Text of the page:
4-Time Major League Baseball All Star Enters Chapter Eternal
Significant Sig Robert Friend ’53 entered Chapter Eternal on February 3 at the age of 88. Bob played 15 years with the Pittsburgh Pirates, making four All-Star appearances and fronting the rotation on the World Series-winning 1960 team that defeated the New York Yankees in seven games.
Robert Friend was born in Lafayette, IN and grew up in West Lafayette. He was a baseball and football star at West Lafayette High School. Bob enrolled at Purdue in the fall of 1949, where like his father and several siblings had previously, he planned to play on the football team. A shoulder injury, however, made him choose between football and baseball, and he signed with the Pirates organization before the 1950 season. After just two years in the minors, he was promoted by Branch Rickey to join the Pirates’ starting rotation.
The Warrior was One of the Very Best
“Bob was truly one of the very best to ever wear the Pirates black and gold”, stated Pirates president Frank Coonelly. Bob was 20 years old when he made his major league debut with Pittsburgh in 1951. He had his first winning season in 1955, his fifth year with the Pirates. The Pirates finished in last place that season, but Bob went 14-9 and became the first pitcher to lead the N.L. in earned run average on a last place team when he posted a 2.83 mark. He also led the National League in starts (42) and was chosen for the National League’s All-Star team that year.
Known as the “Warrior” for his amazing durability, Bob never missed a start in his 16 year baseball career. He led the league in innings pitched twice, totaling almost 600 innings through 1956 and 1957, and led the N.L. in games started each season from 1956 to 1958.
He was an All-Star in 1956, 1958 and 1960. His best season came in 1958, when he had a 22-14 record with a 3.68 ERA, tying the Milwaukee Braves’ Warren Spahn for the league lead in wins. Bob finished third in the N.L. Cy Young Award voting and sixth in the MVP race that year.
“I had a real good sinker that carried me through most of the prime of my career,” Bob recalled in an interview with Clifton Parker for the Society for American Baseball Research. “I had also had a hard curve and a fair off-speed pitch, but it was the sinker more than anything else.”
Bob pitched in 568 games over the span of 15 seasons with the Pirates. He won a career total of 197 games and still holds the Pirates franchise record for career innings pitched (3,481), games started (477) and strikeouts (1,682). In 1960 Bob led the Pirates to the World Series Championship when he won 18 games, posted an ERA of 3.0, had 183 strikeouts, while leading the team in games started and innings pitched.
Bob was the Pirates opening day starter seven times. He won two All-Star Games, and he beat the New York Giants, 9-1, in their last game at the Polo Grounds on Sept. 29, 1957. Another famous first: On April 13, 1963, Bob gave up a leadoff triple in the eighth inning to a Cincinnati Reds rookie named Pete Rose — it was the future hit king’s first career hit.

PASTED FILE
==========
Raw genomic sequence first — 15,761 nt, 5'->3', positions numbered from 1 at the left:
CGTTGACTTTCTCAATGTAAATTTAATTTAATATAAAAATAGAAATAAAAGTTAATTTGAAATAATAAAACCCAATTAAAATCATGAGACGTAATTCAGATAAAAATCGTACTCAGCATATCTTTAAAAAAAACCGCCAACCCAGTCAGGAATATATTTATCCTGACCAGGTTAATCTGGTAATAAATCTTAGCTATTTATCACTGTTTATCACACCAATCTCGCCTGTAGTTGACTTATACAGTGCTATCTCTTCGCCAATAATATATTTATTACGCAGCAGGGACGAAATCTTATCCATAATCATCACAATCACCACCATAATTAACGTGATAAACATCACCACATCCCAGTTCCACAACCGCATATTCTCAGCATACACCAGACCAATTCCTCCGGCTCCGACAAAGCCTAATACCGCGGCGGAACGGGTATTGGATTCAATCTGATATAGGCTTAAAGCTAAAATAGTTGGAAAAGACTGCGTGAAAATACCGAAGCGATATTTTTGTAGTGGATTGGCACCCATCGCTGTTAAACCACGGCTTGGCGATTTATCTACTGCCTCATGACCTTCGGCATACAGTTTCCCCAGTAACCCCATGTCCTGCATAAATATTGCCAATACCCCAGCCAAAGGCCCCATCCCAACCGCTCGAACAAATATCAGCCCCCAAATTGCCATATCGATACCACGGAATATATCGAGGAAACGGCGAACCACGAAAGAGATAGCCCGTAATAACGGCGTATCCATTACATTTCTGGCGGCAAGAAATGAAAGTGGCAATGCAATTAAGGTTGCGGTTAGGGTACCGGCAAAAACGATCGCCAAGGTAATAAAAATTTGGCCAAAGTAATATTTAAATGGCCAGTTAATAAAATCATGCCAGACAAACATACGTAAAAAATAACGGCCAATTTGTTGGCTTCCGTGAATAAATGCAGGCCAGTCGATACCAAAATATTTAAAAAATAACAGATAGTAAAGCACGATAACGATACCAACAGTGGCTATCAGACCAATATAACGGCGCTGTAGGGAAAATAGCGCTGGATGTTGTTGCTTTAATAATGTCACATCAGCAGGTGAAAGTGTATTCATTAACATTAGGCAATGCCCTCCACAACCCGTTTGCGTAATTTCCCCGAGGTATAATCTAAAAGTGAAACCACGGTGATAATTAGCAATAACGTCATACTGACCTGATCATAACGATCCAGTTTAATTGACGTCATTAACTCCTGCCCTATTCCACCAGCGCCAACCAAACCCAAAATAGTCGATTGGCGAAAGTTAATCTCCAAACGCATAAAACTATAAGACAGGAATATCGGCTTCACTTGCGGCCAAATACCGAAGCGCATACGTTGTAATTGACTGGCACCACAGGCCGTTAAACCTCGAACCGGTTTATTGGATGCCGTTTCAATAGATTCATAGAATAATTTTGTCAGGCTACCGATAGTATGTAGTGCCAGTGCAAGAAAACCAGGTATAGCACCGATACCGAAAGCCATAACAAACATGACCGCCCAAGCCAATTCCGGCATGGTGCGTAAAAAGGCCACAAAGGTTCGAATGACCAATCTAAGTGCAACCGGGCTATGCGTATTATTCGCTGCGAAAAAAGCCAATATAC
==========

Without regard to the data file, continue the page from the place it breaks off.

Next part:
Bob became a Yankee before the 1966 season. He posted a 1-4 record before they sold him to the Mets in June. He went 5-8 for them to close out his career.
Perhaps one lifelong fan summed Bob’s career up best when he posted on one of Brother Friend’s obituaries, “On teams that were arguably among the worst in baseball for years, he was our Warren Spahn, Drysdale, Roberts, Koufax. How he was able to effectively pitch all those years knowing that his support was meager at best is hard to comprehend. Listening to all those games pitched by Bob and described as only Rosey and Prince could, brings back great memories from my youth. Sometimes the word warrior is overused, but to me he fit the definition to a T. To me, one of the greatest Bucco’s of all time. Rest in peace.”
Brother Friend went on to a successful career in the insurance business in the Pittsburgh area and served eight years as Allegheny County controller, from 1968 until 1976. He is survived by his Sweetheart of 61 years, Pat.
Days (and Years) at Delta Delta
The brothers living in the chapter house during the early and mid ‘50’s recalled that Bob took a few extra years to get his economics degree. He returned to Purdue for seven off seasons when he would attend classes during the fall semester before going back to spring training for the upcoming season.
Bernie Sergesketter ‘58 recalls, “When Bob went to Purdue, the fall semester began after Labor Day and the baseball season ended shortly after that …. so Bob was able to get his Purdue degree by going to eight fall semesters starting in 1949. His last two semesters were in the fall of 1955 and 1956, during my sophomore and junior years. At the time we only had one television set in the Chapter House, and it was in the Library. Also, in those years there were no night games. During the World Series Bob would watch every game in the Chapter House Library with a group of us joining him. He would tell us about every National League batter and his tendencies when he came to the plate, as he had pitched against each of them. It was really enjoyable to watch these games with one of the outstanding pitchers in Major League Baseball.”
Bob’s Purdue background followed him to Pittsburgh where fans remember the local radio announcer yelling when Bob hit one of his rare doubles, “Friend steams into second like a Purdue Boilermaker”.
All honor to his name.